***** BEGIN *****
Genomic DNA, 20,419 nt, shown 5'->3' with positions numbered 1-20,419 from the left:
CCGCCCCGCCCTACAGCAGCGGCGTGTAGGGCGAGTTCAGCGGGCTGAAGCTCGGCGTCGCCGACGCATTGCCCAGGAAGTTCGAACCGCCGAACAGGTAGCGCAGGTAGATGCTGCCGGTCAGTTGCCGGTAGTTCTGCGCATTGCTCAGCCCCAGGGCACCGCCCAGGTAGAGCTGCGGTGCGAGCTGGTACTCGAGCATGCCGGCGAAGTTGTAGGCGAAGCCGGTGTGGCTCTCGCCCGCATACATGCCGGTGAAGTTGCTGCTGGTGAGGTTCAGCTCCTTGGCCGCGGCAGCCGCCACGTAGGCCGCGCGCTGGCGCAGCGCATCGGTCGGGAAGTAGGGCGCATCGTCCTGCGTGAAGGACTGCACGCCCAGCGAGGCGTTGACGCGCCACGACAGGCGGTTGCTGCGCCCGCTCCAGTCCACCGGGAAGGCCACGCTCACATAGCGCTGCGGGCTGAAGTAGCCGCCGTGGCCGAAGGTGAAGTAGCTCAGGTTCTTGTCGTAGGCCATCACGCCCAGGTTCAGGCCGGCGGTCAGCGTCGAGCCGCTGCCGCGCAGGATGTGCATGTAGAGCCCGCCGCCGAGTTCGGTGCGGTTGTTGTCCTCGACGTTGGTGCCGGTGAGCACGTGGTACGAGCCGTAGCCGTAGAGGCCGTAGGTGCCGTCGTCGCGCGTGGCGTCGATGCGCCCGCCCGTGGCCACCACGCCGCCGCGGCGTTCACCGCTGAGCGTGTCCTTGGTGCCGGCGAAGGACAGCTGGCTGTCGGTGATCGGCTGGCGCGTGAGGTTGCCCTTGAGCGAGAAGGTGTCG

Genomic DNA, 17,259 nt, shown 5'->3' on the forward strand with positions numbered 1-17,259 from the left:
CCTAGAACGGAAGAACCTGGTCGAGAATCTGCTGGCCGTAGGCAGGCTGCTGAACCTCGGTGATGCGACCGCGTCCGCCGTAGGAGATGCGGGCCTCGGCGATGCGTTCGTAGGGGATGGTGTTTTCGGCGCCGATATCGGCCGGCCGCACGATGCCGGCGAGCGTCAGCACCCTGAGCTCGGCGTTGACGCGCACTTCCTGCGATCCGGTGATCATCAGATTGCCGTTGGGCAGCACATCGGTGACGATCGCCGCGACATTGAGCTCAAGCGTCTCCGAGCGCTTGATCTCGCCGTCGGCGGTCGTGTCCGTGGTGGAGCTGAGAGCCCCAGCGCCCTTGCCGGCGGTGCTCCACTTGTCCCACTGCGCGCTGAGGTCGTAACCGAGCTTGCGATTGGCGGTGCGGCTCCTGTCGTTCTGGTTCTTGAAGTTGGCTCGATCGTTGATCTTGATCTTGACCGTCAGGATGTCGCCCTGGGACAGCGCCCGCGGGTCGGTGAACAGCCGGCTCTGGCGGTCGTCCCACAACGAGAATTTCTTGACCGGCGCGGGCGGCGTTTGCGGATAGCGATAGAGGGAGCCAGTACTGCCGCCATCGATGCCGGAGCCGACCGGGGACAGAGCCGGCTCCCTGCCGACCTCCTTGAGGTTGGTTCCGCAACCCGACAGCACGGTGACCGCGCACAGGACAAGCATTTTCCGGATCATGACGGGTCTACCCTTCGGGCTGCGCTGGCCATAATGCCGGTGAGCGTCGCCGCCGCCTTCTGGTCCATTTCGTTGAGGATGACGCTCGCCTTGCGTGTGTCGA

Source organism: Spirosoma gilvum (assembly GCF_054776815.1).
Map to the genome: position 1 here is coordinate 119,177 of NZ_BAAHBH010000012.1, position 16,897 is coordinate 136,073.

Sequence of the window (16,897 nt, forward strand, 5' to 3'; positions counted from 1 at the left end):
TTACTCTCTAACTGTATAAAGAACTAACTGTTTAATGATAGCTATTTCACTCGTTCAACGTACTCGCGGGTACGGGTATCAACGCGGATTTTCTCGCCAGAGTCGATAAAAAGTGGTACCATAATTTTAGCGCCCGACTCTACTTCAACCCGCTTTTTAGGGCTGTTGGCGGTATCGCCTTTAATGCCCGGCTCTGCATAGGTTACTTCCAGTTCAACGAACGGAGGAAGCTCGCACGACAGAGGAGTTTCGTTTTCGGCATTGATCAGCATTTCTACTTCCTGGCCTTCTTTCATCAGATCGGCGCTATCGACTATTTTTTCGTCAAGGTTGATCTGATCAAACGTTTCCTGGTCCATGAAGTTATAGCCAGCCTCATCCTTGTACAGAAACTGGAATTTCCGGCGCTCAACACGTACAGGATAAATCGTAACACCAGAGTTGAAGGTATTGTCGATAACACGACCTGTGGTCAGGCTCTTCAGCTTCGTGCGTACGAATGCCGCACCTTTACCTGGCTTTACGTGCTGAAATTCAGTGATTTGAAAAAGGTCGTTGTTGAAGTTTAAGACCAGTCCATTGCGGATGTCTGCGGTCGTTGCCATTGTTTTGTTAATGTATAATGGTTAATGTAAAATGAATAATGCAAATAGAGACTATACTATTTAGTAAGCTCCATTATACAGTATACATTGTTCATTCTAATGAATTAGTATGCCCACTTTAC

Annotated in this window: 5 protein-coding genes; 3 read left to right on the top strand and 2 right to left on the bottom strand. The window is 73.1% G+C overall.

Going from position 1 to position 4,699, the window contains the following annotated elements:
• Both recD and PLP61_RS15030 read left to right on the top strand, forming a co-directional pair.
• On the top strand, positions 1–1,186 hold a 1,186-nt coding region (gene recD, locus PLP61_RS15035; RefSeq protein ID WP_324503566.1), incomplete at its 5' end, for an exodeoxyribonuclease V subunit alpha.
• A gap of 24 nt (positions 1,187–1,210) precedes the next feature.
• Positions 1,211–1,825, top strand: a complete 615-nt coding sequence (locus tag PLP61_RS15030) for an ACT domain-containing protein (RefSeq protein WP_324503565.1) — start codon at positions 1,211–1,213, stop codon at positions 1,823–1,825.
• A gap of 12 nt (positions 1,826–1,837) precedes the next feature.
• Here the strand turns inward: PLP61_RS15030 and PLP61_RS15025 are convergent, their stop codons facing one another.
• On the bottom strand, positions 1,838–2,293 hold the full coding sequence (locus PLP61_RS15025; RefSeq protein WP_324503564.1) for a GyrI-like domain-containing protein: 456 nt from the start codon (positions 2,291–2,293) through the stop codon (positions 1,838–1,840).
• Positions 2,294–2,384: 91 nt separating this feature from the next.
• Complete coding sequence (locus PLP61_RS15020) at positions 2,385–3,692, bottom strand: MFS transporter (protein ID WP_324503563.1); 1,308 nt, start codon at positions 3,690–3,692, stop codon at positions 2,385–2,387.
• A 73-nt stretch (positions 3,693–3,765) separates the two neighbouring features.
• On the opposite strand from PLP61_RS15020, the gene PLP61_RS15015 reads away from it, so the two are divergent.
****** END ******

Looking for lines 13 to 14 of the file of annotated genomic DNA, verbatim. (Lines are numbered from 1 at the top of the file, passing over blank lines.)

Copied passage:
• A gap of 24 nt (positions 1,187–1,210) precedes the next feature.
• Positions 1,211–1,825, top strand: a complete 615-nt coding sequence (locus tag PLP61_RS15030) for an ACT domain-containing protein (RefSeq protein WP_324503565.1) — start codon at positions 1,211–1,213, stop codon at positions 1,823–1,825.